Lowest to Highest

Five friends with disabilities attempt a world first human powered ride from Kati Thanda-Lake Eyre 2150km to Mount Kosciuszko. What could possibly go wrong?
Duncan is blind. Conrad can’t bend. Walter can’t breathe. Daniel can’t walk. Paul – how long do you have?



Matthew Newton, Rummin Productions


Catherine Pettman, Rummin Productions


Paul Pritchard


Mountain Equipment

Running time

27 minutes

Country / Nationality


Our Judges say:

Five men take on an incredible journey, to cycle from the lowest point to the highest In Australia, more than 2000km. They also happen to have serious disabilities, and although that’s just part of their story, their honesty and openness in the face of their challenge makes this an engaging film.

Anna Paxton

This is real life and death crusade. Quite possibly the most life-threatening in the festival. It my not be above 6000m elevation it my not be -60 but my god it demands respect.

Ed Birch Director of Salt-Street productions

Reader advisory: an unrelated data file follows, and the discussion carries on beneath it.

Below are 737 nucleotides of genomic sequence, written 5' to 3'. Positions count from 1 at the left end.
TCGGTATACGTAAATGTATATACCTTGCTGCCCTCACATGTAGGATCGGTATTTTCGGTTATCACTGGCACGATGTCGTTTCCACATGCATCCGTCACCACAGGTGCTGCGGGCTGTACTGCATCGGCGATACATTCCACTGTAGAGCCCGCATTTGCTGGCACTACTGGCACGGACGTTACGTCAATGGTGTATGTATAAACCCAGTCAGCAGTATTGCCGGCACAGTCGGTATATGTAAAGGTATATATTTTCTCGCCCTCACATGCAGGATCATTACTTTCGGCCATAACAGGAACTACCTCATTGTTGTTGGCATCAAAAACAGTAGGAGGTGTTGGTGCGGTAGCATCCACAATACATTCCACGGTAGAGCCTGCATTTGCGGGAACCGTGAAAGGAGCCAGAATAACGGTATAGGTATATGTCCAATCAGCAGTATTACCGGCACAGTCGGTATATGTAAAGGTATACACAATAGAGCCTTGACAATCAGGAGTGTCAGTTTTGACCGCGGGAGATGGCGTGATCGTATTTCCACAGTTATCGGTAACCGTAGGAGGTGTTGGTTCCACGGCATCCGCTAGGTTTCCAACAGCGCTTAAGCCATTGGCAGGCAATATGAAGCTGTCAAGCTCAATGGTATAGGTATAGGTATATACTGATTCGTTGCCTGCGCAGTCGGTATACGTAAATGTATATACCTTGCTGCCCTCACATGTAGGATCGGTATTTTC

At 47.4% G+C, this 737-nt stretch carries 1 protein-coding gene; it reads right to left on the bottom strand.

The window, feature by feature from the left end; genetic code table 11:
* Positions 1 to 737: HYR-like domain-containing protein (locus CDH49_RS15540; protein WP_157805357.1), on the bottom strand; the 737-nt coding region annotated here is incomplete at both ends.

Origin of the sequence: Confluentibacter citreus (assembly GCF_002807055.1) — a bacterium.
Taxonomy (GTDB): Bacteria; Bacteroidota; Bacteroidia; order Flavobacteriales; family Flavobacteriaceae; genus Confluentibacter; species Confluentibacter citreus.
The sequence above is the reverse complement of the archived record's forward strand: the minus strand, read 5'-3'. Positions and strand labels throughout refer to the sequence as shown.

Through the boundless landscape of Australia, five friends attempt to be the first to cycle 2150km from Kati Thanda-Lake Eyre - a vast salt lake in the central desert 15 metres below sea level - to the snow-capped summit of Mount Kosciuszko, the highest peak in Australia. What is a sensational effort for an able-bodied rider may well have been the ultimate challenge for Walter Van Praag with 35% lung function (due to Cystic Fibrosis), Daniel Kojta who is paraplegic and uses a hand-cycle, and Conrad Wansbrough who suffers from a debilitating spinal injury. What is a steady and manageable hill climb to the summit of Kosciuszko for some, was a monumental achievement for Paul Pritchard with half a working body (due to Hemiplegia). To get there, Paul rode a custom built tandem-recumbent-trike with Duncan Meerding, who has 5% remaining vision, although that didn’t stop him from pushing the trike along some of the steepest and roughest parts of the road. Accompanied by a romping great soundtrack, the riders travel through stunning and varied Australian landscapes, cruising past road critters and through clouds of dust kicked up by the onslaught of passing road trains, recuperating in riverside campsites and seeking bike repair shops along the way. The documentary captures the banter, the hardship & remarkable determination they have to complete the journey. " Who hasn’t dreamed of doing something extraordinary? Being disabled does not mean you are unable. Everyone needs help sometimes and by helping each other on the ride, we will show that with a little help, everyone - disabled or not, is capable of extraordinary things. ” (Paul Pritchard)